Oct 6, 2014

You Are What You Read

That's a loaded topic if ever I have written one.

About two weeks ago, I finished reading the first stories turned in my this year's creative writing class. After the first five, I commented on facebook that I could tell who read and who didn't within 3-5 sentences. Several others in the teaching profession joked, "That long?"

Somewhere along the line, there is often a disconnect between reading and writing that isn't seen in other areas. If someone wants to paint, they look at paintings. If they want to be a good dancer, they watch dancing. To be a good writer, that person HAS to read.

But that brings me to my second meaning by the blog title. I have written on this before, but as I'm drafting a new book, I find myself thinking about it even more. What we read matters as well. 

Let me explain. I read a decent amount of YA literature - I love it and there are some really incredible books out there for this age group. When I started thinking about writing actively, I thought for certain that my audience would be those who I teach during my day job. I know their voices, stresses, and a surprisingly large amount of their secrets. 

But that isn't the voice of my characters. 

I recently started a book totally over. There were several problems, one of which was starting the story too soon. Because I started the story too soon, the voice was weird and there was a disconnect between what I was trying to write and who I was writing it for. My characters needed to be older. So, in preparation for thinking of them again, I dove into the literature that I admired for voice and characterization and the way they appealed to audience. And the feedback from my CP's indicates it was indeed the correct decision. 

I am a huge proponent of read, just read, read anything, read always. But when it comes time for me to draft, I have to have the feel of what I'm trying to convey.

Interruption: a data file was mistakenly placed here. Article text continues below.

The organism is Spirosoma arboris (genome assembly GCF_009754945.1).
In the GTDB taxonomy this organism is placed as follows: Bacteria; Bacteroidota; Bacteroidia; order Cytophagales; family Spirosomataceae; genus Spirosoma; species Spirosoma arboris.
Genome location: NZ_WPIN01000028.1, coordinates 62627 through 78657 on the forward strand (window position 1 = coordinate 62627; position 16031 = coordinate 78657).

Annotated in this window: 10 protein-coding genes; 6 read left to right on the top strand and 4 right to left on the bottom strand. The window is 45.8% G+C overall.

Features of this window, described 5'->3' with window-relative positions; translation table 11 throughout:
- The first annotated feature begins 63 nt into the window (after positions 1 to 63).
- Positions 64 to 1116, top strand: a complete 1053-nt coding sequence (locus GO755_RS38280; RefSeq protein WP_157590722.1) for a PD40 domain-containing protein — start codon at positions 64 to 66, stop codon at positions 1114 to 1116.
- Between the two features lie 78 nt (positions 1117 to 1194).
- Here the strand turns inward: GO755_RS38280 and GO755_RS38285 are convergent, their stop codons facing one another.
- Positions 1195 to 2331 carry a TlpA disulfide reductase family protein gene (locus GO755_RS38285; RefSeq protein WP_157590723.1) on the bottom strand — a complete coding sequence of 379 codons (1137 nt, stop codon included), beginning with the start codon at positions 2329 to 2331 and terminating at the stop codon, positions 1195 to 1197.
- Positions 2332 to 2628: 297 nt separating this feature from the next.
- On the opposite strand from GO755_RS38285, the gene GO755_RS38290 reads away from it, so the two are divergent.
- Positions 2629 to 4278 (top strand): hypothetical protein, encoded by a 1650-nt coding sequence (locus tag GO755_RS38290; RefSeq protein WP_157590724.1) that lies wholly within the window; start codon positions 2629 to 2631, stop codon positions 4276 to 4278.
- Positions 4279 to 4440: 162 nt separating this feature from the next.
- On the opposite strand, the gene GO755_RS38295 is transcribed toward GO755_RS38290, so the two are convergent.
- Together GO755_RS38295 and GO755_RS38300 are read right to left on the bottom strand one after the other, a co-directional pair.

Do you read when you are drafting? Have you found that reading different genres from what you are writing helps? 


8 comments :

Carrie-Anne said...

I often tend towards a more old-fashioned, quieter writing style and voice, since I've mostly read older books my whole life. It's been a bit of a challenge to adapt to more modern expectations without losing my old-fashioned third-person omniscient style. I'm used to super-long, sweeping historicals with ensemble casts, so I just copied what I knew.

Alex J. Cavanaugh said...

I read before and after, but usually not while I am writing a first draft.
I've read a variety the past couple years, with more fantasy than science fiction. Maybe that's why I don't put a lot of science in my science fiction books? (Not that I want to - I don't like hard science fiction.)

Daniel B. said...

Hear, hear. I don't stop reading, not for anything, but especially when I'm in the middle of writing a story. Otherwise, everything I write starts to sound brilliant. Reading while I write, on the other hand, gives and provides me with ideas about how to phrase things differently, keeps all of my characters from using the same voice, and constantly improves my writing.

I've a good friend who decided one day that he wanted to write a novel, and in a genre he had read almost nothing from. Heck, he was barely a reader, at all. When his first draft came back, it was obvious, too. Since, I believe he's worked, or is working, hard to remedy that deficiency, but I agree: you can spot the readers by their writing fairly quickly.

Great post, Tasha.

ilima said...

I draft super fast (2-3 weeks) so usually don't read while I'm writing since I'm in crazy writer mode. But I read anything and everything while revising. My favorite genre to read is not what I write though.

Kyra Lennon said...

I tend to read in the genre I write most of the time, with the occasional dabble in other things. My reading has suffered a lot recently due to how much work I've had but I'm really trying to fit in at least half an hour a day.

Andrew Leon said...

I think I talk about reading more often than anything else in the writing class that I teach.

JeffO said...

I read while drafting, but not as much, because then I truly don't have enough time.

Susan Gourley/Kelley said...

I read after the first draft. I do read a lot outside the genre I write.